If you are a player purchasing the DUNGEONS and DRAGONS rules in order to improve your situation in an existing campaign, you will find that there is a great advantage in knowing what is herein. (OD&D Volume I: Men & Magic)It's the first line of the second paragraph of the bloody rules! The first paragraph of the introduction is written specifically to referees, making this second paragraph the very first statement made directly to potential players. As a referee, I never had a huge problem with players knowing the rules. My reasoning was they should know the basics of How Things Work™ ... just as we know by experience and observation how our world works. They should know the basics of the protective factor of armor, how far an arrow flies, how tough a giant is to kill, and how likely a blow will actually hit an opponent. Of course I always caution against assuming my goblins (or any other monster) are the same as the rulebook goblins, doing so might get their player-characters killed. Some things should be a mystery, after all.
SHOULD THEY KNOW? I'm speaking from supposition and not experience here. Because I was the first geek in [small town in TX] to own the rules I had to know them well enough to run the game. Thus, I never had to play OD&D without thorough knowledge of what was in the little box. Still, years of running the game allows me to speak from cumulative experience.
Excessive gamist thinking tends to pull players out of the game and into reality. Suspension of belief is a fun part of the game for many of us ... even the referee. When folks ask me how players opened locked doors or chests when there was no thief in the game, my reply is how would you do it? Don't think only a thief can pick a lock, if you yourself were actually in the game with the resources your party had, how would you open that locked door?
Player-Characters don't "know" they have only 1 hit point left during a fight (you feel weak and your vision is beginning to blur), they have just gained second level (your experience has taught you a better way to use your sword and shield in combat), or the monster has a high armor class (you gasp as your powerful blow harmlessly glances off the young dragon's hide). On a personal note, I think it's more fun when you don't know all those things. I played in a campaign here in Austin TX in which a monster's AC or a magical sword's bonus was discovered by trial and error. I know many players feel the same way. But ...
DO THEY WANT TO KNOW? Geeks (and I use the term affectionately) are a smart bunch of guys and gals. Some just can't relax until they've unscrewed the back of the cuckoo clock and disassembled the blasted thing to figure out how it all works. There are just as many who feel this way about the rules of the game as those of us who feel looking at the man behind the curtain steals the magic away from "The Great & Powerful Oz."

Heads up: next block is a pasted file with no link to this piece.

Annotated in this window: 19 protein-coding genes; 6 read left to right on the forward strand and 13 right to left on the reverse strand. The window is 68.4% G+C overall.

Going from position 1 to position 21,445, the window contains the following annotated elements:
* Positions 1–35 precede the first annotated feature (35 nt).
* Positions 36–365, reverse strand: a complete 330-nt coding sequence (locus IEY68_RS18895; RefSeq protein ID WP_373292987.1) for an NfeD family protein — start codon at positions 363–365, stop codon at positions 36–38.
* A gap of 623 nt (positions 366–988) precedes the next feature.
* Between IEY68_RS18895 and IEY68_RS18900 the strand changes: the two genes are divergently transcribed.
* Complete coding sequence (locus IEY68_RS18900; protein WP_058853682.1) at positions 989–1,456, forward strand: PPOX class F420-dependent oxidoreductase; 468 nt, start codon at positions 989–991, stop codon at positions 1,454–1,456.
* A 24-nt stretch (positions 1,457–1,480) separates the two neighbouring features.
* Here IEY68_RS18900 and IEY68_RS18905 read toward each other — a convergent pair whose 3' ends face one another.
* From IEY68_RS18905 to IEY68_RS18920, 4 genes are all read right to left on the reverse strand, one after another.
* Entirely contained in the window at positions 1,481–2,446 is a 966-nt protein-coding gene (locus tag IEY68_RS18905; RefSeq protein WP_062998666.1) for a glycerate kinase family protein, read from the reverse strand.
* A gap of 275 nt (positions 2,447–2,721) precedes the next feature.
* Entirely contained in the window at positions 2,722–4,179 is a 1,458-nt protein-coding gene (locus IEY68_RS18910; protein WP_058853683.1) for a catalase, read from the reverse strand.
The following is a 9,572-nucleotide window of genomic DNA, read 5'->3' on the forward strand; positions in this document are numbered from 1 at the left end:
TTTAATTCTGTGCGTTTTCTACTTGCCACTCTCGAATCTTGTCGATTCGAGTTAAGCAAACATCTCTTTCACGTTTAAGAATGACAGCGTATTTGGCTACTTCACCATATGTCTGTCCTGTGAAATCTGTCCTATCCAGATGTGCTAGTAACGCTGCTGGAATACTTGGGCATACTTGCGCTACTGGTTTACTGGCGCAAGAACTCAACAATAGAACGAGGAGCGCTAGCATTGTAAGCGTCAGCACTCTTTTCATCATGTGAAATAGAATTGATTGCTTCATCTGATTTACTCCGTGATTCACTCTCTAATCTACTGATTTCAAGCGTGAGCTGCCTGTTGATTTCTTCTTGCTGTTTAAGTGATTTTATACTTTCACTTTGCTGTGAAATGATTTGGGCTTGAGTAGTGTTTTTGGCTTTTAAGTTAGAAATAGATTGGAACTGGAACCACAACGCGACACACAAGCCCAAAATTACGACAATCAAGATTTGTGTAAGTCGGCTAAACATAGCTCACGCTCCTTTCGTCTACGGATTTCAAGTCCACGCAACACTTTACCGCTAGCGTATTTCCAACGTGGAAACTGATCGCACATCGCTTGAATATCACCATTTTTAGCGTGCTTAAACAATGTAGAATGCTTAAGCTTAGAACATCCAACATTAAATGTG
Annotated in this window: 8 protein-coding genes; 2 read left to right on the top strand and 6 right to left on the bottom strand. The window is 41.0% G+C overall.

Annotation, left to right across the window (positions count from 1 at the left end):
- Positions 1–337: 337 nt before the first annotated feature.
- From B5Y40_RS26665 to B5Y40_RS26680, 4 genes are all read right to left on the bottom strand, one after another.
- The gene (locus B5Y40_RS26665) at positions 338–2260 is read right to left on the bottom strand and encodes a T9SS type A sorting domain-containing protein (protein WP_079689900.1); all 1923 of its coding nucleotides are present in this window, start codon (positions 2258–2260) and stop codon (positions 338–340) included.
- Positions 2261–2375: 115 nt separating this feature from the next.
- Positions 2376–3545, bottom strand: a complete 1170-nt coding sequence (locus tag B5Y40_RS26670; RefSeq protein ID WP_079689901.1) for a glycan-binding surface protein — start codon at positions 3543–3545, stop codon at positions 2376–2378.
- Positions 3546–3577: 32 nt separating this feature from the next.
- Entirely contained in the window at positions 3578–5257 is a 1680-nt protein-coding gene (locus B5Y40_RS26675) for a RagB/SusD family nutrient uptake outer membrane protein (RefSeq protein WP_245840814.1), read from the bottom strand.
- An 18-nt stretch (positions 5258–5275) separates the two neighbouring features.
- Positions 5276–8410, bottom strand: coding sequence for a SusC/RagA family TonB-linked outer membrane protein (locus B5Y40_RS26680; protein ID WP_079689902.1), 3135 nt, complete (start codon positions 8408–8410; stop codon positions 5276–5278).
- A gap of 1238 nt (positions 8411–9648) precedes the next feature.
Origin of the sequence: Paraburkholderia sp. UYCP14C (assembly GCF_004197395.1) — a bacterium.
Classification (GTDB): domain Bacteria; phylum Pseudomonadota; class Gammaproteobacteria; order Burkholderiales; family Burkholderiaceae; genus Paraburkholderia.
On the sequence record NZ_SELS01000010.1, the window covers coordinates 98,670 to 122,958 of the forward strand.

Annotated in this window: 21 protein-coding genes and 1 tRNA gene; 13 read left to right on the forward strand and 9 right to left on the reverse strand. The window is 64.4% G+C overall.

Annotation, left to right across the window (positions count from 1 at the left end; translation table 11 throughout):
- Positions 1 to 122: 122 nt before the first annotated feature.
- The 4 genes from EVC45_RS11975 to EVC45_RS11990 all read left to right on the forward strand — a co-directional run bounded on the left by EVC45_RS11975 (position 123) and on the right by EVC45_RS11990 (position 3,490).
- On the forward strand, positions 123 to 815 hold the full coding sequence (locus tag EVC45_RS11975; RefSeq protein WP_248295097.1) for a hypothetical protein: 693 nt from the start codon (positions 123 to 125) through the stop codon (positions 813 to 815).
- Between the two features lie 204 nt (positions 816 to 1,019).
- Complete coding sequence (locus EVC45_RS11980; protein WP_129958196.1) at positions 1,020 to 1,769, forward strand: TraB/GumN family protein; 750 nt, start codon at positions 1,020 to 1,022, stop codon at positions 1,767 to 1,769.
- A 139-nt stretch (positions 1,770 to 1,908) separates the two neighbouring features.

A common theme in my 'blog writing is "what do your players want?" A player having a well-rounded knowledge of the game can be a big plus at the table, as I learned when I was conducting a Traveller campaign and overlooked a significant rule in ship-to-ship combat. Then there is the darker side of same. As alluded to in my previous post there are barracks room lawyers out there who want to beat every bit of advantage from the rules; this being fun for them. Unfortunately their fun usually sucks all the joy from the game for everyone else at the table.
SO? SHOULD THEY OR SHOULDN'T THEY? In my opinion, a basic but not specific knowledge of the rules is the best way to proceed. Whether you agree or not, don't allow yourself to believe not knowing is an authentic "old school" (how I hate that term) playing experience. Focus on the behavior and desires of the players. Explain to them you'd like to try running the game with a minimum of knowledge on their part, though they will still need certain specifics such as prices, how their spells work, etc. Most players will enjoy the challenge, even if it makes them feel uncomfortable. If the majority of your players do not feel this is a good way to proceed then pass out the rulebooks with a smile ... along with the caveat these are merely suggestions not rules. An evil smirk and brisk rubbing of the palms together whilst making this pronouncement will go a long way toward keeping your players on their toes!